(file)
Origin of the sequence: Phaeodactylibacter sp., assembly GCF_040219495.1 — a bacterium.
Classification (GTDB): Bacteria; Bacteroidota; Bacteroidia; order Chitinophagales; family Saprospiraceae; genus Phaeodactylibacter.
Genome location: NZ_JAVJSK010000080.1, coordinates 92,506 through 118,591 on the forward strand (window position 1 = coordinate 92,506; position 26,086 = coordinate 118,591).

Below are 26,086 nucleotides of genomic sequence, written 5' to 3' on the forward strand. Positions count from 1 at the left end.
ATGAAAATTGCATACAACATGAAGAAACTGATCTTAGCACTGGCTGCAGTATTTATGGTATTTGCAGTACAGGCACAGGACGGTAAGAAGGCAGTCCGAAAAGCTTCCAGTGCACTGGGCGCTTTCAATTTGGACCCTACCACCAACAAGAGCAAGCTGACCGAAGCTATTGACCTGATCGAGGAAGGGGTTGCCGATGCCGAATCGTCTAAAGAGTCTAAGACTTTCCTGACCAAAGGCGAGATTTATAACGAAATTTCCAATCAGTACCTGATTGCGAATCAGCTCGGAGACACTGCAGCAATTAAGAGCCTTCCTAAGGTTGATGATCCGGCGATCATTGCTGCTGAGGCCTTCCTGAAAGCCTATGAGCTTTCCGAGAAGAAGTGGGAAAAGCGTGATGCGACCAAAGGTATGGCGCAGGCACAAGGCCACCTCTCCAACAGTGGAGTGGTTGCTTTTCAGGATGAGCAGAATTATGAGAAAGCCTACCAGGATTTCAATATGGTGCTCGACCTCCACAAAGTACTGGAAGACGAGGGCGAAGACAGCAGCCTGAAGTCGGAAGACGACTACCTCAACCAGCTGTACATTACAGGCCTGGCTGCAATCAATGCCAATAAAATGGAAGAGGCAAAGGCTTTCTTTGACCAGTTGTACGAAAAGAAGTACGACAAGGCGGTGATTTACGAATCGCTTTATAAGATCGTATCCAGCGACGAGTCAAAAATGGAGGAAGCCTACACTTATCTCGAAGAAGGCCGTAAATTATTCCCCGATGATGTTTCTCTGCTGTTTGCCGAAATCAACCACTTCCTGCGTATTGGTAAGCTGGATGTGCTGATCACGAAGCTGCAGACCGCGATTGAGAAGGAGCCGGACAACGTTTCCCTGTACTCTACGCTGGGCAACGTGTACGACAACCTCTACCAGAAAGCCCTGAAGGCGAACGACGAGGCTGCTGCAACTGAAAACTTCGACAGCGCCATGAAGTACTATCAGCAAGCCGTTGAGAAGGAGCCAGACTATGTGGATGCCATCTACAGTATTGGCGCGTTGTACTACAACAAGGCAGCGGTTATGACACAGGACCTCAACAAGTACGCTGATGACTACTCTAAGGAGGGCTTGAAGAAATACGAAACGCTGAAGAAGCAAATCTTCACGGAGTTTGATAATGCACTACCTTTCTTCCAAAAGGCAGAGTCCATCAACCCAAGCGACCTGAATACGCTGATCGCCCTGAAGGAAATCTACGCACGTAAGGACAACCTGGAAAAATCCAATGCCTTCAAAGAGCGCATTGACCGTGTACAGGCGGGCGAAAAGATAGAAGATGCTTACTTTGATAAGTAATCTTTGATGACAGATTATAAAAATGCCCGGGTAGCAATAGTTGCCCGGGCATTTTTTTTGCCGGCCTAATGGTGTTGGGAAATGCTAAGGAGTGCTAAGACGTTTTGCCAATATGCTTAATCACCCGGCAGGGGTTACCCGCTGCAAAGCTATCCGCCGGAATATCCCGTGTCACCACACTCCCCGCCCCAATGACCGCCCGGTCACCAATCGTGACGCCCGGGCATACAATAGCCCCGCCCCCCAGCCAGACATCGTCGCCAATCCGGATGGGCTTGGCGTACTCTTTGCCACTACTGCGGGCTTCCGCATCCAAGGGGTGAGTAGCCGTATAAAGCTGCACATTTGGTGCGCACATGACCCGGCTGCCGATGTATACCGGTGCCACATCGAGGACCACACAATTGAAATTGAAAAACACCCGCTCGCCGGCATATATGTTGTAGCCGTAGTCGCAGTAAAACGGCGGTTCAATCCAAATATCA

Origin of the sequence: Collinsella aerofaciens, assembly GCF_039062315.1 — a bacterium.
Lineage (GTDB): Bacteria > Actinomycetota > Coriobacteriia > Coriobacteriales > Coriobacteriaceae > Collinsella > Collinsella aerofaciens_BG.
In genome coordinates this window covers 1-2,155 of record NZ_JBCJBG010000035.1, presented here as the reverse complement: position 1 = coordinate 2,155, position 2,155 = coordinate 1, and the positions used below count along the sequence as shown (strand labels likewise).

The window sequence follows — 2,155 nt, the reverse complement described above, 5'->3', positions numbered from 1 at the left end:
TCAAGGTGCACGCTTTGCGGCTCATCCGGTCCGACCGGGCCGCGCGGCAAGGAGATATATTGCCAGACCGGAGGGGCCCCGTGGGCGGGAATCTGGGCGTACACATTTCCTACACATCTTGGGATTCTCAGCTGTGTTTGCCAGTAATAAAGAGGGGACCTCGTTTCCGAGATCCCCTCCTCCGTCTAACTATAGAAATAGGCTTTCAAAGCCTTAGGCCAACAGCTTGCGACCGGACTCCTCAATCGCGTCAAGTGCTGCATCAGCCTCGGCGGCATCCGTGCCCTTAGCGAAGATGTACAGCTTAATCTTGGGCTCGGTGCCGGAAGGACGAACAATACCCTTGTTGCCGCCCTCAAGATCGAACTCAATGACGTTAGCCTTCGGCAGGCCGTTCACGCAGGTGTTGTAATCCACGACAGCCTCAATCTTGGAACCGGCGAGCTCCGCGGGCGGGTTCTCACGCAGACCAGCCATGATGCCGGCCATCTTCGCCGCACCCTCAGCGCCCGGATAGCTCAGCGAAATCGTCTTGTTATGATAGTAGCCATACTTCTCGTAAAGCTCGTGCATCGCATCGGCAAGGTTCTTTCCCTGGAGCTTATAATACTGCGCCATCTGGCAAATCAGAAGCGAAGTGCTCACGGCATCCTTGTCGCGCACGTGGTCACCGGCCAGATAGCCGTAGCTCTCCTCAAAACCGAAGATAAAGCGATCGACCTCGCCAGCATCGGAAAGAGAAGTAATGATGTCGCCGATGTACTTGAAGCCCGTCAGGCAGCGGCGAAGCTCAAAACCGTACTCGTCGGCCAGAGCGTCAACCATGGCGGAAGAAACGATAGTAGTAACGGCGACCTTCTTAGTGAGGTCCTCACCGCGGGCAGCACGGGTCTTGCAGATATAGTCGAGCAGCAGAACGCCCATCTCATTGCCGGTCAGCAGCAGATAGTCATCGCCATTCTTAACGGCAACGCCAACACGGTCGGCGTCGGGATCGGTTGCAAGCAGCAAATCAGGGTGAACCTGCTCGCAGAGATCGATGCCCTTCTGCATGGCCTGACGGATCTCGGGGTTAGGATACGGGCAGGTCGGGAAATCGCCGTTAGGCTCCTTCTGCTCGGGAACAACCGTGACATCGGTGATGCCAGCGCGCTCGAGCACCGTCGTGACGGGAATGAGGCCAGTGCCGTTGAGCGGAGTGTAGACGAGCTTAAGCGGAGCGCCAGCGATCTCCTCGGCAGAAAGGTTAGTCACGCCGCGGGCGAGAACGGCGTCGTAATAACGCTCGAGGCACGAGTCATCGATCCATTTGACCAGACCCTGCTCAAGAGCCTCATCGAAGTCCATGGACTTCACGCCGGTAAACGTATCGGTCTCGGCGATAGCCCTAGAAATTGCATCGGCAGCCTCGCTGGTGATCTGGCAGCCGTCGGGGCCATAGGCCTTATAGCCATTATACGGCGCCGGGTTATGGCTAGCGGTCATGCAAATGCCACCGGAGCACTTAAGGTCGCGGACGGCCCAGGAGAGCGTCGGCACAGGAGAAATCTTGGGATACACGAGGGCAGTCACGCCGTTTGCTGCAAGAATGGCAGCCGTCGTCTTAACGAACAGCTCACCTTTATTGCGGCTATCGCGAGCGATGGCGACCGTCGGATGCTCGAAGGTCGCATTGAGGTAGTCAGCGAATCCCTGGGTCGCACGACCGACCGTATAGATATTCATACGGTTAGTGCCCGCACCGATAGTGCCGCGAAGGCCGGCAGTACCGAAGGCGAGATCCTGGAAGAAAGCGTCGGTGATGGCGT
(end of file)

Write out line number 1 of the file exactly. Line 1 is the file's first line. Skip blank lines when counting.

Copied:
Origin of the sequence: Phaeodactylibacter sp., assembly GCF_040219495.1 — a bacterium.